Unit quaternions or versors describing an orientation are tightly coupled to the axis-angle representation. If $\hat{a}$ is an unit vector that describes the direction of the rotation axis, and $\theta$ is the rotation around that axis, then versor (unit quaternion) $\mathbf{q}$ is $$\bbox{\mathbf{q} = \cos\left(\frac{\theta}{2}\right) + \sin\left(\frac{\theta}{2}\right) \hat{a}}$$

To get an uniform distribution of orientations, we only need to generate an axis vector in an uniform direction, and an angle with an uniform distribution over any range of angles a positive integer multiple of $180\text{°}$.

Let's look at how this is implemented in pseudocode. Let's assume you have a function Prnd() that yields an uniform random number in $[0, 1)$, and that Sin() and Cos() take the angle in radians:

Function random_versor():

    Do:
        Let  x = 2*Prnd() - 1    # [-1, +1)
        Let  y = 2*Prnd() - 1    # [-1, +1)
        Let  z = 2*Prnd() - 1    # [-1, +1)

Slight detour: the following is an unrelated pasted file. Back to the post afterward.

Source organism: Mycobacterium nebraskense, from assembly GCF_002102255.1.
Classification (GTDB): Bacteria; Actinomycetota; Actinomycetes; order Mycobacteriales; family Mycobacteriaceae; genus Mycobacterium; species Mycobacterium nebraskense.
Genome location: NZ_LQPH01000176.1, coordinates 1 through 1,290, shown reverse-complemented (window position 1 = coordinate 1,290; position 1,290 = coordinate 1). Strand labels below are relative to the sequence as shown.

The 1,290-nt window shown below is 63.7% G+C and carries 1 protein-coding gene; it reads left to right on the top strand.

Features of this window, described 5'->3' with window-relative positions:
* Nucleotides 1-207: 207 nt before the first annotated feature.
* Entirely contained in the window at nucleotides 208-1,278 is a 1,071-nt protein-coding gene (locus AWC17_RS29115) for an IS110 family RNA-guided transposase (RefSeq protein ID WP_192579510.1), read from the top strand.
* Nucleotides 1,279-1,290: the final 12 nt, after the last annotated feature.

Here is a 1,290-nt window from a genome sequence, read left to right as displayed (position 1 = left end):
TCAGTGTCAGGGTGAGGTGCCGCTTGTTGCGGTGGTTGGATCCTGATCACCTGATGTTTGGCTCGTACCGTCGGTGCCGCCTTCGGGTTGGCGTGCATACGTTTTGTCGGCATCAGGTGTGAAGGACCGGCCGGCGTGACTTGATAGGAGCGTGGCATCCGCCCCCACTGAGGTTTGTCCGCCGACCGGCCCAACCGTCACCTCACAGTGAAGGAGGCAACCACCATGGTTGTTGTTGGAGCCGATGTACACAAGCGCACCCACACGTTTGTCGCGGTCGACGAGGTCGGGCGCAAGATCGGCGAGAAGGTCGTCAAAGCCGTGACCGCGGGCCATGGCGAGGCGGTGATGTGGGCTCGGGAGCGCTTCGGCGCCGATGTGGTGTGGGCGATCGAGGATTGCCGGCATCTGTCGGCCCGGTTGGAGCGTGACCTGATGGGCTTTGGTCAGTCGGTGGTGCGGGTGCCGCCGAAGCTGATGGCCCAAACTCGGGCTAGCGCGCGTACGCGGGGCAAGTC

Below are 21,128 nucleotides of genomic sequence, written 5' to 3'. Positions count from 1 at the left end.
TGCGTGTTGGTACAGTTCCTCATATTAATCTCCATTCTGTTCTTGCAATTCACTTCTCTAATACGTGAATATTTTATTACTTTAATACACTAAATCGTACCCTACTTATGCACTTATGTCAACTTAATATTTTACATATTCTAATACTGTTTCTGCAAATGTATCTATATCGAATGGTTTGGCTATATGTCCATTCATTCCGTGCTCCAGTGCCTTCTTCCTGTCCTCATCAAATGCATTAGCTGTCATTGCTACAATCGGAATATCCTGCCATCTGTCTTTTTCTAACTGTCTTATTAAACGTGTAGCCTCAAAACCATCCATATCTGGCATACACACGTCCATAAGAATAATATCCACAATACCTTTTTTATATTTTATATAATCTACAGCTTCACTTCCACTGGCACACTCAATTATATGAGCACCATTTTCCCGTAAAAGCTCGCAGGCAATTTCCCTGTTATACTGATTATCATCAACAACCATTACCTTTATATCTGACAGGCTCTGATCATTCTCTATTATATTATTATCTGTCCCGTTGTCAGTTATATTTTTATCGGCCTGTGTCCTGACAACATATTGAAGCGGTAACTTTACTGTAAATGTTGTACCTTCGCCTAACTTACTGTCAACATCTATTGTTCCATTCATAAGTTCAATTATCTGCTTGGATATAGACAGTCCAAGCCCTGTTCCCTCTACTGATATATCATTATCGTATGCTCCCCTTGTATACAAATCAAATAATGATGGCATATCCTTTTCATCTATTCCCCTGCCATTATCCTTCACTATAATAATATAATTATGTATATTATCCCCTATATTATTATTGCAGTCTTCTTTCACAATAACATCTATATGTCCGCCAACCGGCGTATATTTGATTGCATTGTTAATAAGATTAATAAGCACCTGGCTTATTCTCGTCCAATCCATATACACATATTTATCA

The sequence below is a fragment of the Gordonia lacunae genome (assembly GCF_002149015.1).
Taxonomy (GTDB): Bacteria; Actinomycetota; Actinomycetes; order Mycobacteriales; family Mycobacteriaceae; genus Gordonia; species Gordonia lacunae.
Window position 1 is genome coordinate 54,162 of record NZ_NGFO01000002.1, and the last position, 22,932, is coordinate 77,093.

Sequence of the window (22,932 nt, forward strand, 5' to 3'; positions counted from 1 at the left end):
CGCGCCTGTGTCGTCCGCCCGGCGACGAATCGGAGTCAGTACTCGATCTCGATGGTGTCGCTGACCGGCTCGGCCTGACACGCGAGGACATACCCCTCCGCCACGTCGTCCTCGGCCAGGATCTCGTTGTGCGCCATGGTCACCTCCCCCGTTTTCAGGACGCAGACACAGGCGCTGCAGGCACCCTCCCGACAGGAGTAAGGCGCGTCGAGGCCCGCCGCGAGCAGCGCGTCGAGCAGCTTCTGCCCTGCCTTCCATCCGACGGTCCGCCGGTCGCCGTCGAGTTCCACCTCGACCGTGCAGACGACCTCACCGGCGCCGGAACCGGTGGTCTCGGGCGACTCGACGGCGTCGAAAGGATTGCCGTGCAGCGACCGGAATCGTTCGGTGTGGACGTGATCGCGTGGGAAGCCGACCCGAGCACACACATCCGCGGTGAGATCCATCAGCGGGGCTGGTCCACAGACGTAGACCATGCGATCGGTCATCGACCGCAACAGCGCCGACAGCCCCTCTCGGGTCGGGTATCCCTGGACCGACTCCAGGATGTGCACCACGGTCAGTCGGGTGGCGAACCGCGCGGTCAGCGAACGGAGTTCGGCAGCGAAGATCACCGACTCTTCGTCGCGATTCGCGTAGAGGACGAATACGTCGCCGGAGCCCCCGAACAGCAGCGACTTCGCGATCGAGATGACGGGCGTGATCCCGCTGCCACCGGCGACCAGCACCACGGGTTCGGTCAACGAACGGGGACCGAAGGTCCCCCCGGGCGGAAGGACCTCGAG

Let  nn = x*x + y*y + z*z
    While (nn < 0.25) Or (nn >= 1.0)

    Let theta = Prnd() * π * 0.5

    Let scale = Sin(theta) / n

    q.w = Cos(theta)
    q.x = scale * x
    q.y = scale * y
    q.z = scale * z

    Return q
End Function

We generate the initial vectors in the cube $(-1..+1, -1..+1, -1..+1)$, which has volume $2^3 = 8$. We only accept the ones that are within the unit sphere, but further than $\sqrt{0.25} = 0.5$ from the center; volume $4π/3 - 4π(0.5)^3/3 \approx 3.665$. The ratio is $3.665/8 \approx 46 \%$, so on average, about half the candidate random points are rejected.

Because the volume is spherical, treating each point as a vector, and scaling them to unit length, produces an uniform distribution of points on the shell of the unit sphere; and therefore uniform random unit vectors.